Choose a variety to get the widest range of vitamins, minerals and other nutrients. The brighter, the better: Deeply colored fruits and vegetables like berries, spinach, kale, red bell peppers and carrots have the highest levels of disease-fighting antioxidants and nutrients. If fresh produce is hard to come by, head to the freezer section; frozen fruits and veggies retain as many nutrients as fresh, if not more. Go organic when you’re buying the following: apples, bell peppers, blueberries, celery, cherries, imported grapes, kale, nectarines, peaches, potatoes, spinach and strawberries. Experts call these the “dirty dozen” because they’re higher in pesticide residue than other fruits and vegetables.
Stick with fat-free (skim) or 1% milk, and nonfat or lowfat yogurt and cottage cheese. Go for lowfat cheese (2% reduced fat), and have no more than an ounce or two daily. No need to buy fat-free cheese-a little fat goes a long way in terms of flavor and texture.
Nonfat Greek yogurt (plain and flavored); Cracker Barrel 2% reduced-fat sharp Cheddar; Sargento shredded 2% reduced-fat cheese; Laughing Cow Light cheese wedges.
FATS AND OILS
Olive oil and canola oil are the healthiest options for cooking, marinades, sauces and salad dressings. I also keep a bottle of toasted sesame oil on hand-a small drop in a stir-fry adds volumes of flavor. If you can’t live without real butter and cream cheese, buy the “whipped” versions of each, as more air means less fat. Skip stick margarine, which has trans fats, and use reduced-fat, trans fat-free spreads in tubs.
Smart Balance Light; Promise Light; I Can’t Believe It’s Not Butter! Light.
MEAT, FISH, POULTRY
Fish is my top choice for lean protein. Look for fatty types such as salmon and sardines, which have the highest levels of heart-healthy omega-3 fatty acids. Avoid high-mercury fish like sword-fish, king mackerel, shark and tilefish, and eat tuna no more than once a week (light canned is the lowest in mercury).
Skinless chicken and turkey are second on my list-and that includes the dark meat, which is only a bit more caloric than white. Ground turkey and chicken (at least 90% lean) are also good choices. If you like red meat and pork, go with top or bottom round, sirloin, ground sirloin (at least 90% lean) and pork tenderloin.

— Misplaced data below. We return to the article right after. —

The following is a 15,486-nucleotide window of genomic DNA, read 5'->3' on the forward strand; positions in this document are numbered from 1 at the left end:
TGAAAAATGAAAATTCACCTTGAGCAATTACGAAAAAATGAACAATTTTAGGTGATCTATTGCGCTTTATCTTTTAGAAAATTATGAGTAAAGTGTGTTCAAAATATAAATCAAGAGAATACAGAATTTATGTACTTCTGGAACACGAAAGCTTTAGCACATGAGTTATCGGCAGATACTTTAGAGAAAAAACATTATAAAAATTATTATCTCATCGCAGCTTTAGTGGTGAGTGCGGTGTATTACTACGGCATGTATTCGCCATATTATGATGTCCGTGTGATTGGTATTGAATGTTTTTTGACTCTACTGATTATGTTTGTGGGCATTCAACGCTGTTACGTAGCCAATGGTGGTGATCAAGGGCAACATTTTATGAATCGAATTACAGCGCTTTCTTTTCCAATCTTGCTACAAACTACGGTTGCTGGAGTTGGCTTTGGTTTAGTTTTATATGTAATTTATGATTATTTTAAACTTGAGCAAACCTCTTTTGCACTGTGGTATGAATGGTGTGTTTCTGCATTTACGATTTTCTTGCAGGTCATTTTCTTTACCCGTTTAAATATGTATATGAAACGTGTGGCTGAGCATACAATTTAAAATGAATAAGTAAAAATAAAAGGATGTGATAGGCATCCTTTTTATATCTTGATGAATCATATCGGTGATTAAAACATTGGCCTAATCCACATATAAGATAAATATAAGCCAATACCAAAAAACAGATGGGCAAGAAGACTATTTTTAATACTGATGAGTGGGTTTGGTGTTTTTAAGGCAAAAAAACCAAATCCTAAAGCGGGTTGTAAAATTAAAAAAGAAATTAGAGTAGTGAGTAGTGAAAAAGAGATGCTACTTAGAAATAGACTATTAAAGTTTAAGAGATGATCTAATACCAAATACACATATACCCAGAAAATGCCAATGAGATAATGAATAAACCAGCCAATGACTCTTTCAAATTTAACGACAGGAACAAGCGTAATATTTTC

BREAD, WRAPS, TORTILLAS, CRACKERS
Look for 100% whole-grain or whole-wheat breads, wraps, tortillas, English muffins and pitas with at least 2 grams of fiber per serving. Also go with 100% whole-grain or whole-wheat crackers with at least 3 grams of fiber and no more than 180 grams of sodium per 130-calorie (or less) serving.
Pepperidge Farm, Arnold, Sara Lee, Nature’s Own or Martin’s whole-wheat sliced bread.
Make sure the first ingredient is a whole grain (such as whole wheat, whole corn, oats or brown rice) or bran-oat bran, corn bran or wheat bran. Each 1-cup serving should have at least 3 grams of fiber, and no more than 150 calories and 8 grams of sugar. Go easy on granola, as it’s typically loaded with calories and sugar. Try mixing it with a low-sugar cereal.
Barbara’s Shredded Spoonfuls; Cascadian Farm Cinnamon Crunch; Kashi Heart to Heart, Honey Sunshine; Plain and Multigrain Cheerios; Wheaties.
Go for 100% whole-grain, and all the grains/flours in the ingredients list should start with whole (Brown rice and quinoa flours are automatically whole-grain.) If you can’t get used to the 100% whole-grain types, try a whole-grain/refined flour combo or one of the new specialty blends. Many contain lentils and beans (for extra protein and fiber) as well as flaxseed, and are a step up healthwise from white pasta.
Whole-grain: DeCecco; Hodgson Mill; Heartland. Whole-wheat/white combo: Ronzoni Healthy Harvest; Barilla Whole Grain. Speciality blends: Barilla Plus, Heartland Plus.
It’s always better to make your own, but if you’re going with jarred, it should have no more than 6 grams of sugar and 400 mg of sodium per serving.
Ragu Light (no sugar added); Francesco Rinaldi To Be Healthy; Classico: Cabernet with Herbs, Fire-Roasted Tomato & Garlic, Mushroom & Ripe Olives, Roasted Garlic, Spicy Red Pepper, Tomato & Basil, Triple Mushroom; Whole Foods 365 Classic Marinara, Mix Cucina Marinara.
The main danger here is salt. Skip canned veggies (frozen or fresh is better), but stock up on beans. Buy low-sodium ones if you can, or just rinse before cooking to remove excess salt. Always choose low-sodium soups, broth and chili.
Amy’s Light in Sodium chili and soup; Progresso Reduced Sodium soups; Campbell’s low-sodium line; Healthy Valley 40%-less-sodium line; Eden Organic Canned Beans and Chili; Goya low-sodium beans.
Try to pick snacks that contain no more than 200 calories per serving and some nutritional value. For example, popcorn has fiber and nuts have protein.
Light popcorn; granola bars (Nature Valley, Kashi TLC, Kind, Luna); graham crackers; unsalted nuts and seeds (almonds, cashews, pistachios, sunflower seeds); soy crisps (Genisoy, Glenny’s); Sun Chips (original flavor); Food Should Taste Good Multigrain Chips; Triscuit “Hint of Salt”; Goldfish Cheddar “Made with Whole Grain.”
Pick ones with the shortest ingredients list to avoid excess additives, including salt. Choose entrees that have no more than 600 mg sodium and 4.5 grams of saturated fat.
Dr. Praeger’s or Amy’s veggie burgers; Applegate Farms Organic turkey burgers, breakfast sausages (chicken and sage); Kashi frozen entrées; Dr. Praeger’s California Veggie Pockets; Amy’s Brown Rice & Vegetable Bowl, Mexican Casserole Bowl or Shepherd’s Pie; Amy’s burritos; Kashi Thin Crust or South Beach Living frozen pizza; Breyers Smooth & Dreamy ice cream; Whole Fruit strawberry sorbet.